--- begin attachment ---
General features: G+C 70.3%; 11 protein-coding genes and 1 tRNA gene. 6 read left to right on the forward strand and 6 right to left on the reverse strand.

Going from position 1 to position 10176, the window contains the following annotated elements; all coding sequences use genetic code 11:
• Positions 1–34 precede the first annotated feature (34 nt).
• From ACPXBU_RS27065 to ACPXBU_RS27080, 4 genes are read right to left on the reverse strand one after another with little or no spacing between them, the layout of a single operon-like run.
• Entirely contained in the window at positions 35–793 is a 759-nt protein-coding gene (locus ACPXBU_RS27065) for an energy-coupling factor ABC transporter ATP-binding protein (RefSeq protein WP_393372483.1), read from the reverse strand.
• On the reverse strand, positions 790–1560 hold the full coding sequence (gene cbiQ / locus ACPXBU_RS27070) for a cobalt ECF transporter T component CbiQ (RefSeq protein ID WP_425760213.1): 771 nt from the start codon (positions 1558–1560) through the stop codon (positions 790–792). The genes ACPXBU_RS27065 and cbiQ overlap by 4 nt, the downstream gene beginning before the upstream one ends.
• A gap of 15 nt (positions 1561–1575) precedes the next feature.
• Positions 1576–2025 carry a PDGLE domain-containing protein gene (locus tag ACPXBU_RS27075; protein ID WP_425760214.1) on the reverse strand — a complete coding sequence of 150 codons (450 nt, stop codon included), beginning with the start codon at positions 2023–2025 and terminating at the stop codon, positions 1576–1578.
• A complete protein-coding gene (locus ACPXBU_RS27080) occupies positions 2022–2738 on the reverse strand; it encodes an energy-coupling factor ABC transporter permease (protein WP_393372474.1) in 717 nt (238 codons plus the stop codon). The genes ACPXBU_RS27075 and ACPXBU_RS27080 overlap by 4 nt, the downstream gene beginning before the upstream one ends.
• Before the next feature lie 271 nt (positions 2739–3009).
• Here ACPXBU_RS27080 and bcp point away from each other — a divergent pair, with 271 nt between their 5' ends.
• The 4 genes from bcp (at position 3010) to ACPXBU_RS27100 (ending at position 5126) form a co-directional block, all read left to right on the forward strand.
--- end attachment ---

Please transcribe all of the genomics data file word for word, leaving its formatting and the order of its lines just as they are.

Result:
General features: G+C 70.3%; 11 protein-coding genes and 1 tRNA gene. 6 read left to right on the forward strand and 6 right to left on the reverse strand.

Going from position 1 to position 10176, the window contains the following annotated elements; all coding sequences use genetic code 11:
• Positions 1–34 precede the first annotated feature (34 nt).
• From ACPXBU_RS27065 to ACPXBU_RS27080, 4 genes are read right to left on the reverse strand one after another with little or no spacing between them, the layout of a single operon-like run.
• Entirely contained in the window at positions 35–793 is a 759-nt protein-coding gene (locus ACPXBU_RS27065) for an energy-coupling factor ABC transporter ATP-binding protein (RefSeq protein WP_393372483.1), read from the reverse strand.
• On the reverse strand, positions 790–1560 hold the full coding sequence (gene cbiQ / locus ACPXBU_RS27070) for a cobalt ECF transporter T component CbiQ (RefSeq protein ID WP_425760213.1): 771 nt from the start codon (positions 1558–1560) through the stop codon (positions 790–792). The genes ACPXBU_RS27065 and cbiQ overlap by 4 nt, the downstream gene beginning before the upstream one ends.
• A gap of 15 nt (positions 1561–1575) precedes the next feature.
• Positions 1576–2025 carry a PDGLE domain-containing protein gene (locus tag ACPXBU_RS27075; protein ID WP_425760214.1) on the reverse strand — a complete coding sequence of 150 codons (450 nt, stop codon included), beginning with the start codon at positions 2023–2025 and terminating at the stop codon, positions 1576–1578.
• A complete protein-coding gene (locus ACPXBU_RS27080) occupies positions 2022–2738 on the reverse strand; it encodes an energy-coupling factor ABC transporter permease (protein WP_393372474.1) in 717 nt (238 codons plus the stop codon). The genes ACPXBU_RS27075 and ACPXBU_RS27080 overlap by 4 nt, the downstream gene beginning before the upstream one ends.
• Before the next feature lie 271 nt (positions 2739–3009).
• Here ACPXBU_RS27080 and bcp point away from each other — a divergent pair, with 271 nt between their 5' ends.
• The 4 genes from bcp (at position 3010) to ACPXBU_RS27100 (ending at position 5126) form a co-directional block, all read left to right on the forward strand.